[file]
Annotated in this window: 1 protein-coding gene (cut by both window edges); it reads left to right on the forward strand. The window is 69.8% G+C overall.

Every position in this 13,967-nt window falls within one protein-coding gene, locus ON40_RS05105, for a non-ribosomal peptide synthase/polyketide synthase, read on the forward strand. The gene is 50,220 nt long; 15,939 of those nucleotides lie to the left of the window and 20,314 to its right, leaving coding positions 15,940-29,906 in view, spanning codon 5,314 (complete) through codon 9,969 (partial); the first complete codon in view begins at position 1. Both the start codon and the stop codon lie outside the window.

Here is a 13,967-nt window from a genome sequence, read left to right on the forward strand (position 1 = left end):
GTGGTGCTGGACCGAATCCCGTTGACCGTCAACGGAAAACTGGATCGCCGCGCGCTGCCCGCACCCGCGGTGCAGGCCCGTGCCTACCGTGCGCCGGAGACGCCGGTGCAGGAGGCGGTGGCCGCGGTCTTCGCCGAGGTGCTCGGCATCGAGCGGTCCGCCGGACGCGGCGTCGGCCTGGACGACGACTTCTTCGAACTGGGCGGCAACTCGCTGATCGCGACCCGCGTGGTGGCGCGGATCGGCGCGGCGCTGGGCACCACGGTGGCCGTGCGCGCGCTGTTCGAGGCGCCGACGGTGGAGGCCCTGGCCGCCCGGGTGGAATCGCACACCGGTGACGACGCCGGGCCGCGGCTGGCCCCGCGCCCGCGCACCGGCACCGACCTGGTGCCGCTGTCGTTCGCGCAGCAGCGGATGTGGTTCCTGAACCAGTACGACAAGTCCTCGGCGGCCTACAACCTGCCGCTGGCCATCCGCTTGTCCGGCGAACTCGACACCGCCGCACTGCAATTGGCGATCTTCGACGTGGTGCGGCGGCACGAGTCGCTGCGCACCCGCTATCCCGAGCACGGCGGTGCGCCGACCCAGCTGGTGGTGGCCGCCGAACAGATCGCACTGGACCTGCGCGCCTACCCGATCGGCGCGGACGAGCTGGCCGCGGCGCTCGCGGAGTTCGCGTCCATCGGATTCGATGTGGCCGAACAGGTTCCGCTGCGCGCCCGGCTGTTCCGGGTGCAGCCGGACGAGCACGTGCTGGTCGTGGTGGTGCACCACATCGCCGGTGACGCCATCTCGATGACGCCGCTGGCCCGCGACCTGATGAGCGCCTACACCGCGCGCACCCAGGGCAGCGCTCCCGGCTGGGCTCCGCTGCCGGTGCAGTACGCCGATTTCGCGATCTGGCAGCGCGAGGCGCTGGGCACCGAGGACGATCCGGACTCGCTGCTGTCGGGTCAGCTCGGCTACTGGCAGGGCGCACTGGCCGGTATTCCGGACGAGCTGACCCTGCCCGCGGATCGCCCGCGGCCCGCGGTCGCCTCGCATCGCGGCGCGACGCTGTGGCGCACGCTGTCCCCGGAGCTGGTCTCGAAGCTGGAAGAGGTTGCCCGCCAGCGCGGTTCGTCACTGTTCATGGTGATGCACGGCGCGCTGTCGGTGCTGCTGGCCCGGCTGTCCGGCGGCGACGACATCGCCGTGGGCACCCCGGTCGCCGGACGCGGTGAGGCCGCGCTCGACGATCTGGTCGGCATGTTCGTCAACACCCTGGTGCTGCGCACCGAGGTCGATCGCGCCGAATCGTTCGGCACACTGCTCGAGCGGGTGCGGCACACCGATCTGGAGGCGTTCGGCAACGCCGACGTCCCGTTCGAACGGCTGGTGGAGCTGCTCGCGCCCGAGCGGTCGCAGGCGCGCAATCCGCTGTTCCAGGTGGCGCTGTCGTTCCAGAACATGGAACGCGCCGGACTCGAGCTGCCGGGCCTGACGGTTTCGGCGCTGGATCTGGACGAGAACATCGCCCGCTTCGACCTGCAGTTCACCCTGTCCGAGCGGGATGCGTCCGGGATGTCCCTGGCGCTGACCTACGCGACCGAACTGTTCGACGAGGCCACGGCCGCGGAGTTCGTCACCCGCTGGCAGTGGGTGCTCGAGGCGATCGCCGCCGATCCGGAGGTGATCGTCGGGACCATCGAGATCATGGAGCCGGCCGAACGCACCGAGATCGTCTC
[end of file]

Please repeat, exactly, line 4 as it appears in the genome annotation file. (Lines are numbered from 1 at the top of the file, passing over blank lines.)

GTGGTGCTGGACCGAATCCCGTTGACCGTCAACGGAAAACTGGATCGCCGCGCGCTGCCCGCACCCGCGGTGCAGGCCCGTGCCTACCGTGCGCCGGAGACGCCGGTGCAGGAGGCGGTGGCCGCGGTCTTCGCCGAGGTGCTCGGCATCGAGCGGTCCGCCGGACGCGGCGTCGGCCTGGACGACGACTTCTTCGAACTGGGCGGCAACTCGCTGATCGCGACCCGCGTGGTGGCGCGGATCGGCGCGGCGCTGGGCACCACGGTGGCCGTGCGCGCGCTGTTCGAGGCGCCGACGGTGGAGGCCCTGGCCGCCCGGGTGGAATCGCACACCGGTGACGACGCCGGGCCGCGGCTGGCCCCGCGCCCGCGCACCGGCACCGACCTGGTGCCGCTGTCGTTCGCGCAGCAGCGGATGTGGTTCCTGAACCAGTACGACAAGTCCTCGGCGGCCTACAACCTGCCGCTGGCCATCCGCTTGTCCGGCGAACTCGACACCGCCGCACTGCAATTGGCGATCTTCGACGTGGTGCGGCGGCACGAGTCGCTGCGCACCCGCTATCCCGAGCACGGCGGTGCGCCGACCCAGCTGGTGGTGGCCGCCGAACAGATCGCACTGGACCTGCGCGCCTACCCGATCGGCGCGGACGAGCTGGCCGCGGCGCTCGCGGAGTTCGCGTCCATCGGATTCGATGTGGCCGAACAGGTTCCGCTGCGCGCCCGGCTGTTCCGGGTGCAGCCGGACGAGCACGTGCTGGTCGTGGTGGTGCACCACATCGCCGGTGACGCCATCTCGATGACGCCGCTGGCCCGCGACCTGATGAGCGCCTACACCGCGCGCACCCAGGGCAGCGCTCCCGGCTGGGCTCCGCTGCCGGTGCAGTACGCCGATTTCGCGATCTGGCAGCGCGAGGCGCTGGGCACCGAGGACGATCCGGACTCGCTGCTGTCGGGTCAGCTCGGCTACTGGCAGGGCGCACTGGCCGGTATTCCGGACGAGCTGACCCTGCCCGCGGATCGCCCGCGGCCCGCGGTCGCCTCGCATCGCGGCGCGACGCTGTGGCGCACGCTGTCCCCGGAGCTGGTCTCGAAGCTGGAAGAGGTTGCCCGCCAGCGCGGTTCGTCACTGTTCATGGTGATGCACGGCGCGCTGTCGGTGCTGCTGGCCCGGCTGTCCGGCGGCGACGACATCGCCGTGGGCACCCCGGTCGCCGGACGCGGTGAGGCCGCGCTCGACGATCTGGTCGGCATGTTCGTCAACACCCTGGTGCTGCGCACCGAGGTCGATCGCGCCGAATCGTTCGGCACACTGCTCGAGCGGGTGCGGCACACCGATCTGGAGGCGTTCGGCAACGCCGACGTCCCGTTCGAACGGCTGGTGGAGCTGCTCGCGCCCGAGCGGTCGCAGGCGCGCAATCCGCTGTTCCAGGTGGCGCTGTCGTTCCAGAACATGGAACGCGCCGGACTCGAGCTGCCGGGCCTGACGGTTTCGGCGCTGGATCTGGACGAGAACATCGCCCGCTTCGACCTGCAGTTCACCCTGTCCGAGCGGGATGCGTCCGGGATGTCCCTGGCGCTGACCTACGCGACCGAACTGTTCGACGAGGCCACGGCCGCGGAGTTCGTCACCCGCTGGCAGTGGGTGCTCGAGGCGATCGCCGCCGATCCGGAGGTGATCGTCGGGACCATCGAGATCATGGAGCCGGCCGAACGCACCGAGATCGTCTC